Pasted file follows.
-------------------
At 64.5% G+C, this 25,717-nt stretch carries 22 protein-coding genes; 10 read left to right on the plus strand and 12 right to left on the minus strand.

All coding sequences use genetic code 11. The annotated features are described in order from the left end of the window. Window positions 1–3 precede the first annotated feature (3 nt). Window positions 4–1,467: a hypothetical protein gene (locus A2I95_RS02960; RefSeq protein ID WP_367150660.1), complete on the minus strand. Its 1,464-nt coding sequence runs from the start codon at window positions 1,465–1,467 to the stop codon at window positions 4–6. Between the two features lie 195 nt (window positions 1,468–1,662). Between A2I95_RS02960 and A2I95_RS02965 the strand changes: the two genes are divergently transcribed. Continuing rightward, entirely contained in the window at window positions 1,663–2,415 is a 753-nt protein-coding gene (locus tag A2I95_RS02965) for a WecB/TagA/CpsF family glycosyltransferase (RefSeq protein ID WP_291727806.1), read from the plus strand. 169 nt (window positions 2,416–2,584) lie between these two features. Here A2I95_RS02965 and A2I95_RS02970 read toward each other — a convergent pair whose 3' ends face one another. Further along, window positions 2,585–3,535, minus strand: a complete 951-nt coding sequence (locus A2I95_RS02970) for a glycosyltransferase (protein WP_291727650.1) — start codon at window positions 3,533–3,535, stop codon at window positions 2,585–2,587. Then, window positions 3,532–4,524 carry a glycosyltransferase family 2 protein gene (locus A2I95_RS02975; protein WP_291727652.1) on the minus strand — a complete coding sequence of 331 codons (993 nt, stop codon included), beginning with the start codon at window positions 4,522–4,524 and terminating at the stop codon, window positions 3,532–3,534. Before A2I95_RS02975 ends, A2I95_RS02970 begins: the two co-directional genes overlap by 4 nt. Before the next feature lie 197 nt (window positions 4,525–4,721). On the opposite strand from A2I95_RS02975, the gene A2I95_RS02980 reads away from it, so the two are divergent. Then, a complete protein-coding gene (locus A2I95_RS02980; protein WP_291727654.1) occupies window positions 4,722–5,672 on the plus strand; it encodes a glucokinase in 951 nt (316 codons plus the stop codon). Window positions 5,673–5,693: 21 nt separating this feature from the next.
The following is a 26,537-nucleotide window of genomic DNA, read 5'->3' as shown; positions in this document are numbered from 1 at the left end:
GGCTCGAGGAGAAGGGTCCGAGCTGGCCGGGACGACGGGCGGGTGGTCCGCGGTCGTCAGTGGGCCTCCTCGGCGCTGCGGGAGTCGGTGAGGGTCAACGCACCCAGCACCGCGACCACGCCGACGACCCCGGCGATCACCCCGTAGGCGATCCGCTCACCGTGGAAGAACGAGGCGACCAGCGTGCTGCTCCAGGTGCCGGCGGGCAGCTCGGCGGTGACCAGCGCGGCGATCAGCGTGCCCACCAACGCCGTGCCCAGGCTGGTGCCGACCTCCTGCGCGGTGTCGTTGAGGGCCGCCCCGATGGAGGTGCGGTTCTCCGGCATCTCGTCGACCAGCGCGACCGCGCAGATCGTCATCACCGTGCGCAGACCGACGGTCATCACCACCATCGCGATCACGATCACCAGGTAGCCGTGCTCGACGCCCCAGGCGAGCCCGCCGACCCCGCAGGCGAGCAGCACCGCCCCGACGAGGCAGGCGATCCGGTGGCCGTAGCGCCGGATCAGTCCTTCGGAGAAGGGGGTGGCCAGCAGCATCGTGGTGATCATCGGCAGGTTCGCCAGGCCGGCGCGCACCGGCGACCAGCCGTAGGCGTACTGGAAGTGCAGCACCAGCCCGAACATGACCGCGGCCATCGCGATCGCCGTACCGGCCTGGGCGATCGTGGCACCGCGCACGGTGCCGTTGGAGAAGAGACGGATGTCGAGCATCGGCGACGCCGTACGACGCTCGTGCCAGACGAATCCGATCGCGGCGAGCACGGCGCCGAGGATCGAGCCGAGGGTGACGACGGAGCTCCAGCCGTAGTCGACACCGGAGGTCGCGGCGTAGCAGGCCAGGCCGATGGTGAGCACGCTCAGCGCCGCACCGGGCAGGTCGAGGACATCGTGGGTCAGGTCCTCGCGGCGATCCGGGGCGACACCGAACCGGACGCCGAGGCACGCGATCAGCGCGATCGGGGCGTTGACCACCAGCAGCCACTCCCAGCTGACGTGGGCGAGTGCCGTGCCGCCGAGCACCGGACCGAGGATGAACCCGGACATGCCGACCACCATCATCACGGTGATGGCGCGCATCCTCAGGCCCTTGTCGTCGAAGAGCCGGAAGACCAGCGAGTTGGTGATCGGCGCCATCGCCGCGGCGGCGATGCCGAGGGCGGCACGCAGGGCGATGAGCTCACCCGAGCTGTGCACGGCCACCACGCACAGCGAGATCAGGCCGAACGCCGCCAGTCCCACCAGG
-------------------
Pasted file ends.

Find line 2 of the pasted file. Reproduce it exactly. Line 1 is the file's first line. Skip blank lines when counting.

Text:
All coding sequences use genetic code 11. The annotated features are described in order from the left end of the window. Window positions 1–3 precede the first annotated feature (3 nt). Window positions 4–1,467: a hypothetical protein gene (locus A2I95_RS02960; RefSeq protein ID WP_367150660.1), complete on the minus strand. Its 1,464-nt coding sequence runs from the start codon at window positions 1,465–1,467 to the stop codon at window positions 4–6. Between the two features lie 195 nt (window positions 1,468–1,662). Between A2I95_RS02960 and A2I95_RS02965 the strand changes: the two genes are divergently transcribed. Continuing rightward, entirely contained in the window at window positions 1,663–2,415 is a 753-nt protein-coding gene (locus tag A2I95_RS02965) for a WecB/TagA/CpsF family glycosyltransferase (RefSeq protein ID WP_291727806.1), read from the plus strand. 169 nt (window positions 2,416–2,584) lie between these two features. Here A2I95_RS02965 and A2I95_RS02970 read toward each other — a convergent pair whose 3' ends face one another. Further along, window positions 2,585–3,535, minus strand: a complete 951-nt coding sequence (locus A2I95_RS02970) for a glycosyltransferase (protein WP_291727650.1) — start codon at window positions 3,533–3,535, stop codon at window positions 2,585–2,587. Then, window positions 3,532–4,524 carry a glycosyltransferase family 2 protein gene (locus A2I95_RS02975; protein WP_291727652.1) on the minus strand — a complete coding sequence of 331 codons (993 nt, stop codon included), beginning with the start codon at window positions 4,522–4,524 and terminating at the stop codon, window positions 3,532–3,534. Before A2I95_RS02975 ends, A2I95_RS02970 begins: the two co-directional genes overlap by 4 nt. Before the next feature lie 197 nt (window positions 4,525–4,721). On the opposite strand from A2I95_RS02975, the gene A2I95_RS02980 reads away from it, so the two are divergent. Then, a complete protein-coding gene (locus A2I95_RS02980; protein WP_291727654.1) occupies window positions 4,722–5,672 on the plus strand; it encodes a glucokinase in 951 nt (316 codons plus the stop codon). Window positions 5,673–5,693: 21 nt separating this feature from the next.